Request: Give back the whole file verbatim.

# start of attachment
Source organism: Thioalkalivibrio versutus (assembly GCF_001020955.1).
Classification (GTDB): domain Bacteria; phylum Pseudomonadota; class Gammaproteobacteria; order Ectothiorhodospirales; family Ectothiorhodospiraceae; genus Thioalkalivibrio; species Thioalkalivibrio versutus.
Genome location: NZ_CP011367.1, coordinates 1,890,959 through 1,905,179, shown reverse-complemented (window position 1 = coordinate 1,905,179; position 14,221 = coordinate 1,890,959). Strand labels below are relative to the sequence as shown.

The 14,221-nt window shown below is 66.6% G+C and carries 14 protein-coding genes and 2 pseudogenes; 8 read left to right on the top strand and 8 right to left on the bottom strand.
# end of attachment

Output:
Source organism: Thioalkalivibrio versutus (assembly GCF_001020955.1).
Classification (GTDB): domain Bacteria; phylum Pseudomonadota; class Gammaproteobacteria; order Ectothiorhodospirales; family Ectothiorhodospiraceae; genus Thioalkalivibrio; species Thioalkalivibrio versutus.
Genome location: NZ_CP011367.1, coordinates 1,890,959 through 1,905,179, shown reverse-complemented (window position 1 = coordinate 1,905,179; position 14,221 = coordinate 1,890,959). Strand labels below are relative to the sequence as shown.

The 14,221-nt window shown below is 66.6% G+C and carries 14 protein-coding genes and 2 pseudogenes; 8 read left to right on the top strand and 8 right to left on the bottom strand.